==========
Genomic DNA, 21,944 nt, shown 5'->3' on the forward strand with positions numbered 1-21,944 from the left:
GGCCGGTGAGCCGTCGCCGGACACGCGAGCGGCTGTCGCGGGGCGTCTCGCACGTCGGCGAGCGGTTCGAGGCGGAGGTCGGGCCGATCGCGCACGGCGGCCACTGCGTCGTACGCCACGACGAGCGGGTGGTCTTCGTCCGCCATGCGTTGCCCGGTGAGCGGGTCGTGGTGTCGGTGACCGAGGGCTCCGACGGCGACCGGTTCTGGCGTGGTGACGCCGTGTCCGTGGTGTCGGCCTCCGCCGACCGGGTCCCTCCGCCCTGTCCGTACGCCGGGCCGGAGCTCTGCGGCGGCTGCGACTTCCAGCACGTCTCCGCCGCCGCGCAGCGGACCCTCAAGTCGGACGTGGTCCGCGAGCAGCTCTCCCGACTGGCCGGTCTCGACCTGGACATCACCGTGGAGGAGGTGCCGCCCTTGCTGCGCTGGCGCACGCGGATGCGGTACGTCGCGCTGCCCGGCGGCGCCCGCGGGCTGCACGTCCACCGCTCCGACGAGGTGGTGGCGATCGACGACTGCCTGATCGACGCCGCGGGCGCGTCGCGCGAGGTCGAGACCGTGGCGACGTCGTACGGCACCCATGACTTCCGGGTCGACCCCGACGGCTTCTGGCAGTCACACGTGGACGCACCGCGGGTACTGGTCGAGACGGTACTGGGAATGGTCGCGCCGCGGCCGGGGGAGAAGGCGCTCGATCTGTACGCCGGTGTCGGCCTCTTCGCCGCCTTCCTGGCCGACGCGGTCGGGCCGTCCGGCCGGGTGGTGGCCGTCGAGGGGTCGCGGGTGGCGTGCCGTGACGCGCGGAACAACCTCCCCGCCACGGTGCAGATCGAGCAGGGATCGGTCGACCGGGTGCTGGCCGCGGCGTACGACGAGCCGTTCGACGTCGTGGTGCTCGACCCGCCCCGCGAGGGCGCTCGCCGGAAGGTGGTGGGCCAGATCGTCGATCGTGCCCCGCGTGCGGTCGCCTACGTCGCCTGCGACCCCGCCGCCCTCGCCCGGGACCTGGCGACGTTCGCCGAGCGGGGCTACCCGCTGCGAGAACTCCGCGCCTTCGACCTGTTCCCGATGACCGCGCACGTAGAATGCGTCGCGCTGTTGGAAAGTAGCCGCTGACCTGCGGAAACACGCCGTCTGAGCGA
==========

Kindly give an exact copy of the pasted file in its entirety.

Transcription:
Genomic DNA, 21,944 nt, shown 5'->3' on the forward strand with positions numbered 1-21,944 from the left:
GGCCGGTGAGCCGTCGCCGGACACGCGAGCGGCTGTCGCGGGGCGTCTCGCACGTCGGCGAGCGGTTCGAGGCGGAGGTCGGGCCGATCGCGCACGGCGGCCACTGCGTCGTACGCCACGACGAGCGGGTGGTCTTCGTCCGCCATGCGTTGCCCGGTGAGCGGGTCGTGGTGTCGGTGACCGAGGGCTCCGACGGCGACCGGTTCTGGCGTGGTGACGCCGTGTCCGTGGTGTCGGCCTCCGCCGACCGGGTCCCTCCGCCCTGTCCGTACGCCGGGCCGGAGCTCTGCGGCGGCTGCGACTTCCAGCACGTCTCCGCCGCCGCGCAGCGGACCCTCAAGTCGGACGTGGTCCGCGAGCAGCTCTCCCGACTGGCCGGTCTCGACCTGGACATCACCGTGGAGGAGGTGCCGCCCTTGCTGCGCTGGCGCACGCGGATGCGGTACGTCGCGCTGCCCGGCGGCGCCCGCGGGCTGCACGTCCACCGCTCCGACGAGGTGGTGGCGATCGACGACTGCCTGATCGACGCCGCGGGCGCGTCGCGCGAGGTCGAGACCGTGGCGACGTCGTACGGCACCCATGACTTCCGGGTCGACCCCGACGGCTTCTGGCAGTCACACGTGGACGCACCGCGGGTACTGGTCGAGACGGTACTGGGAATGGTCGCGCCGCGGCCGGGGGAGAAGGCGCTCGATCTGTACGCCGGTGTCGGCCTCTTCGCCGCCTTCCTGGCCGACGCGGTCGGGCCGTCCGGCCGGGTGGTGGCCGTCGAGGGGTCGCGGGTGGCGTGCCGTGACGCGCGGAACAACCTCCCCGCCACGGTGCAGATCGAGCAGGGATCGGTCGACCGGGTGCTGGCCGCGGCGTACGACGAGCCGTTCGACGTCGTGGTGCTCGACCCGCCCCGCGAGGGCGCTCGCCGGAAGGTGGTGGGCCAGATCGTCGATCGTGCCCCGCGTGCGGTCGCCTACGTCGCCTGCGACCCCGCCGCCCTCGCCCGGGACCTGGCGACGTTCGCCGAGCGGGGCTACCCGCTGCGAGAACTCCGCGCCTTCGACCTGTTCCCGATGACCGCGCACGTAGAATGCGTCGCGCTGTTGGAAAGTAGCCGCTGACCTGCGGAAACACGCCGTCTGAGCGA